SOCIAL LIFE IN A PROVINCIAL UNIVERSITY
A number of assumptions about the way of life in a pro-vincial university are current today. I used myself to hold a number of them but in the course of an inquiry in King's College, Newcastle, on which this paper is based, I modified my views considerably.
It was with a view to seeing how much truth there was in these assumptions that an inquiry was undertaken at King's College, Newcastle, during the academic years 1952-54. One-tenth of the undergraduate population was interviewed; in order to check whether conditions in Newcastle were peculiar, or common to other northern university cities, a small sample of Liverpool students living at home were also seen, which made a total of 373.
First the question of the students' homes: university teachers may find it deplorable that many of the students live at home with parents or other guardians, but this is by no means the unanimous view of the students themselves. Nearly half of them, both at Liverpool and Newcastle, consciously prefer it, and think it has many advantages over going away to another university. About an equal number regret it, and a small number are undecided either way. Those who prefer living at home ascribe their preference to a number of factors, principally home cooking, good facilities for working, without the distractions of resident life, and the companionship of those for whom they feel affection.
Not a few of those who wished themselves away said 'It's hopeless to try and work at home'; and indeed the first question we must ask, if we wish to get a true picture of the home student's life, is: how good a place is the home for a young man or woman who needs to spend many hours each week in quiet, uninterrupted reading? It might be supposed that household chores would affect the picture, and students were asked to say how much time they spent on them daily. The results were classified as 'Heavy', 'Negligible' and 'Neither'. Counted under negligible were those who replied 'None at all' or 'Hardly any' or 'I wash up occasionally'. These accounted for just 44 per cent of the Newcastle and the Liverpool students. The criterion by which to judge of 'Heavy' chores was whether the student himself felt his share to be a heavy one. It is possible that some of the others, not so classified, spent as many hours on house-work; but what is undertaken from choice, rather as a hobby and relaxation, is bound to seem different from a regular responsibility, undertaken from necessity. In this category were found 12 per cent Newcastle students and only 5 out of the 67 in Liverpool. As one would expect, more women than men are found in this group, and with both, those whose responsibilities are heavy are usually the victims of some kind of family emergency, such as the illness of the mother or (occasionally) the father, or the death of the mother. The remainder, though spending an amount of time on domestic chores which is by no means negligible, are not oppressed by it, and do not feel it a hindrance to their work. It may be taken that their own instinct is sound in this, and that if they had not been doing house-work they would have been doing something other than reading.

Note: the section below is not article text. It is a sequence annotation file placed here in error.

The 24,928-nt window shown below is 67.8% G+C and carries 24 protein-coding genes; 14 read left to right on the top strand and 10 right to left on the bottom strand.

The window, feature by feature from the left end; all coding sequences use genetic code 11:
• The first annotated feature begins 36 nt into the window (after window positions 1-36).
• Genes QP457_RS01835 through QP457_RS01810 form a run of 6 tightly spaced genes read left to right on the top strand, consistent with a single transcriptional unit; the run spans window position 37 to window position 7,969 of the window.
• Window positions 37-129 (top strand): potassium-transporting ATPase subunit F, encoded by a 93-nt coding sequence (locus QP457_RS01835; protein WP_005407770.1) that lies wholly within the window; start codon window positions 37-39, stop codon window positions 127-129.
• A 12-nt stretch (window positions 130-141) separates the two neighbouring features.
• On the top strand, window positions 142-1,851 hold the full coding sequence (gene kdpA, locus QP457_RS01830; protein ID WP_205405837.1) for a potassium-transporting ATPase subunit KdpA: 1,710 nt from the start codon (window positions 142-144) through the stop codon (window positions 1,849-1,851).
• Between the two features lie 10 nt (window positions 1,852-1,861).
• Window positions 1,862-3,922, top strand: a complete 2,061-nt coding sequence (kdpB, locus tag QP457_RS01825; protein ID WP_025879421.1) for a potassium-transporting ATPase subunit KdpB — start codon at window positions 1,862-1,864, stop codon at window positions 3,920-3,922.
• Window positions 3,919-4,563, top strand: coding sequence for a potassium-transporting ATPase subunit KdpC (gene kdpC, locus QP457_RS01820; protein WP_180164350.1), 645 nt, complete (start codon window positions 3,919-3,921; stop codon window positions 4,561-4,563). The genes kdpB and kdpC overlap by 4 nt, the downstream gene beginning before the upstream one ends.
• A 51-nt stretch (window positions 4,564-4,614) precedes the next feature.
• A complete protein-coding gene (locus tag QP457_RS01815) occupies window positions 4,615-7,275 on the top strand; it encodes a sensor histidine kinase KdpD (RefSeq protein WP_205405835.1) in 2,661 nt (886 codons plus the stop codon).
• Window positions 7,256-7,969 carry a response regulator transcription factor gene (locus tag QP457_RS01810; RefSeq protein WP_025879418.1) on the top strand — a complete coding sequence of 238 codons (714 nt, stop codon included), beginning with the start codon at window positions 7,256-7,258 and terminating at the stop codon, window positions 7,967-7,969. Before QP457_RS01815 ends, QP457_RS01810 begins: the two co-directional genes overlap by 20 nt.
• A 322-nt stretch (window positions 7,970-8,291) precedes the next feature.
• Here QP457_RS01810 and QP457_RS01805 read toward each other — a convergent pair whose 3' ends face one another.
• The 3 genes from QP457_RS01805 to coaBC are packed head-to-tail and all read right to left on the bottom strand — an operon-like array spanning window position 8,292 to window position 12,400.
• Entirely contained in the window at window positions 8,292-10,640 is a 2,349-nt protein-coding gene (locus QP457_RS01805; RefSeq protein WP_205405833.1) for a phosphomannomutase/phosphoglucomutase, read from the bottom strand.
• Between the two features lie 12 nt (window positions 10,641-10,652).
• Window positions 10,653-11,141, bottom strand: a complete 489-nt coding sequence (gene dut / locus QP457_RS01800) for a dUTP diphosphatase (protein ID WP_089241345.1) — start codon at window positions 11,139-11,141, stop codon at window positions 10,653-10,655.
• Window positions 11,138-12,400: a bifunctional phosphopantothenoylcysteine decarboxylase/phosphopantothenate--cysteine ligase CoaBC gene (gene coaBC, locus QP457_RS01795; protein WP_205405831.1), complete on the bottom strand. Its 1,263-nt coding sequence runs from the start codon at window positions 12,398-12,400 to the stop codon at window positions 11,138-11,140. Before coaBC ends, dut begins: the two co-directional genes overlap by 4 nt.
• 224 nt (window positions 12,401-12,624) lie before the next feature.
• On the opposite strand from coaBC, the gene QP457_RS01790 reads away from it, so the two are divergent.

Much more fundamental to the matter we are considering is the question of where they do their work when they are at home. The students interviewed, then, were asked the question 'Where do you usually work when at home?' In Newcastle 30 Out of 152 give the family living-room as their usual place, and another 18 say they sometimes work there. But 95, or 62 per cent, have special provision made for them, either by some heating arrangement in their bedroom, or by the putting of a fire in another living-room. Much depends on how one looks at it. In comparison with the Oxford college or the hall of residence, where every student has his own room, it seems regrettable that as many as a third of these students worked in the family room, either sometimes or always. But if one reflects that in all probability most of these people, when they were grammar school pupils, worked in the family room, then the figure of 62 per cent for whom special provision is made indicates a real effort on the part of these families to meet the felt needs of a university student, for heating is a heavy item in a family budget. The question also arises in connection with students living in lodgings, who will be considered later. The culprit seems to be chiefly that unique social institution the English bedroom, on account of which about half the available living space in a house is unheated and unfurnished so as to render it unusable for anything but sleeping.
(Alice Eden From an article in The British Journal of Sociology, December 1959)